The phrase originates from the Pennsylvania Quakers’ belief in penitence and self-examination as a means of attaining salvation. The very first American penitentiary was the Walnut Street Jail, created in Philadelphia. The structural pattern of outdoor cells, soon became the leading architectural feature of prison construction and together with the central corridor, was introduced at Walnut Street Jail. Walnut Street Jail was also the place where solitary confinement was permanently established as a way of fighting crime.
The brand new prison system operated on the principles of reform. Prisoners were segregated according to age, gender, and also the kind of offense committed. More than 200 years ago, this progressive way of reform was put in place. Since then, we have built countless penitentiaries. And those prisons have been filled by us more quickly than we can construct them. Our technology has improved at lightning speed. Our approaches of rehabilitation have not.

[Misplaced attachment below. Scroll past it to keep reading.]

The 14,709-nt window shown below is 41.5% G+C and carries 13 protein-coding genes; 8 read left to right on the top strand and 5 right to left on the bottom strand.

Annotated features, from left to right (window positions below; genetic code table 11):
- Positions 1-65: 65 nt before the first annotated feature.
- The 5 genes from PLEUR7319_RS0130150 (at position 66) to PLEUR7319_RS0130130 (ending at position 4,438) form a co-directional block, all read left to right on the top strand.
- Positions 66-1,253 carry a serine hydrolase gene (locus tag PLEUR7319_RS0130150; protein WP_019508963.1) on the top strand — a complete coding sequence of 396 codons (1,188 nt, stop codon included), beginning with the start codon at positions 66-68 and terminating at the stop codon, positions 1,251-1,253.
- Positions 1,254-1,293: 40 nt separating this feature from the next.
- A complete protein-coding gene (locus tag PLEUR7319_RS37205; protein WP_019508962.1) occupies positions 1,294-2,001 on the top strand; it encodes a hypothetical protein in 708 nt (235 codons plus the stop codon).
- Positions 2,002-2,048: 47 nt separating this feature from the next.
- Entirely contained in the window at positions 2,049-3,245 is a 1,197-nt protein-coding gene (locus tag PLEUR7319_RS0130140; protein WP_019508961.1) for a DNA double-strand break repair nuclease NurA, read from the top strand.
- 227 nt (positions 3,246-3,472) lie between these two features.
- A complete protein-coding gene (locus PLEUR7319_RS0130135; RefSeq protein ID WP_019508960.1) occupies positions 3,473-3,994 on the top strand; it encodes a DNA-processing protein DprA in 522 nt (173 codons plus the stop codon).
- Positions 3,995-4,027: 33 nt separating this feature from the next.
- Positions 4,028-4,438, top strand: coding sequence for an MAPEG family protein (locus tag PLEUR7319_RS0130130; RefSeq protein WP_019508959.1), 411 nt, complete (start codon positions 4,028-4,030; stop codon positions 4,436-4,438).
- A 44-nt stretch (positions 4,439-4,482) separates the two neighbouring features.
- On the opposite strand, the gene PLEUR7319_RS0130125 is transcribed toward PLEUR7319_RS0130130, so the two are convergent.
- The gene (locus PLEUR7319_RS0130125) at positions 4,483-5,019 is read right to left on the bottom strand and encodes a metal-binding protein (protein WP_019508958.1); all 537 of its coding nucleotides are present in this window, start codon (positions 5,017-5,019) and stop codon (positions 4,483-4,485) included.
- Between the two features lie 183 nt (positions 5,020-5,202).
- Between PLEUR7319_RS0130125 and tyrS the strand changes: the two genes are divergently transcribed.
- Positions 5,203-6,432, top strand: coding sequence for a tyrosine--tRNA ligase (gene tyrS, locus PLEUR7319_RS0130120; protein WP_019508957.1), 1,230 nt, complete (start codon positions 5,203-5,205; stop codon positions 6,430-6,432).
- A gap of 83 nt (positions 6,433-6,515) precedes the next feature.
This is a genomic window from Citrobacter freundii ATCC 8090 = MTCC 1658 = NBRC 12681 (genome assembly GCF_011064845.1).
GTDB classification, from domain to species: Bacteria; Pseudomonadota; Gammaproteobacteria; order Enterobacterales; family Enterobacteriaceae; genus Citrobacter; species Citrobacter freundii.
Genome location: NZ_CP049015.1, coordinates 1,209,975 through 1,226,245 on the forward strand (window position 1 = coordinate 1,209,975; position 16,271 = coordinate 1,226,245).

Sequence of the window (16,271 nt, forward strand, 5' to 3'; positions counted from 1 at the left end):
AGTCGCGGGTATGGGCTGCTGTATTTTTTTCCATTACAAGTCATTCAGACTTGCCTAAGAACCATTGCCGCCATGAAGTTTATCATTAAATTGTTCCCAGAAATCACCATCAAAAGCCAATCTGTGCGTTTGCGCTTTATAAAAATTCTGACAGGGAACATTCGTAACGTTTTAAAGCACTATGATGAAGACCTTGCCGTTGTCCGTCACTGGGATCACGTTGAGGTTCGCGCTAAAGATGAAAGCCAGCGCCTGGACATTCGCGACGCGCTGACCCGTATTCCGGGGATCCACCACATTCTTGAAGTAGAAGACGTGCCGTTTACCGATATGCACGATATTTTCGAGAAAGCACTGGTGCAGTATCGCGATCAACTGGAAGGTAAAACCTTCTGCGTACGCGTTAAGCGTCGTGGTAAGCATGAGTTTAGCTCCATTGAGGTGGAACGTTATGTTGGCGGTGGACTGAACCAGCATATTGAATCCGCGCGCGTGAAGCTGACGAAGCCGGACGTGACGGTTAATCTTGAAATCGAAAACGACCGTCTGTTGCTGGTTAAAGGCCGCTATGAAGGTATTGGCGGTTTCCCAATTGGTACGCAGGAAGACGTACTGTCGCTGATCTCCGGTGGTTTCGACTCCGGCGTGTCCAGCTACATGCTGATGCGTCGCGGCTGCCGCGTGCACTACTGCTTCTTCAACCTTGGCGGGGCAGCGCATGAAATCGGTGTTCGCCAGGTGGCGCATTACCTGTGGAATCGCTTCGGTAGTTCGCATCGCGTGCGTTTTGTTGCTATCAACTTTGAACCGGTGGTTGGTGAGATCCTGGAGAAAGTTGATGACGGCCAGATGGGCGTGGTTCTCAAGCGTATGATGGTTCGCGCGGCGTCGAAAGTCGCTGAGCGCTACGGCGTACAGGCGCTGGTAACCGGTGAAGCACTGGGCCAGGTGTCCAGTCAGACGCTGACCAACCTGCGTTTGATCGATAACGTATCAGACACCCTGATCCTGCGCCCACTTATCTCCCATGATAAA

Does prison reform work? We need look no further than a few data to be aware of the answer is definitely not. Based on the Bureau of Justice Statistics, of the 272,111 prisoners released from prisons in 15 states in 1994, an estimated 67.5% were re-arrested within 3 years.
Prison reform has truly become an oxymoron. Most prisons are a place of brutality. Inmates live in a world of violence. The first-time petty criminals and drug addicts are tossed in with the hard-core murderers and rapists. Whether they were violent to start with, they must become violent to live. Just how can we anticipate reform given these states?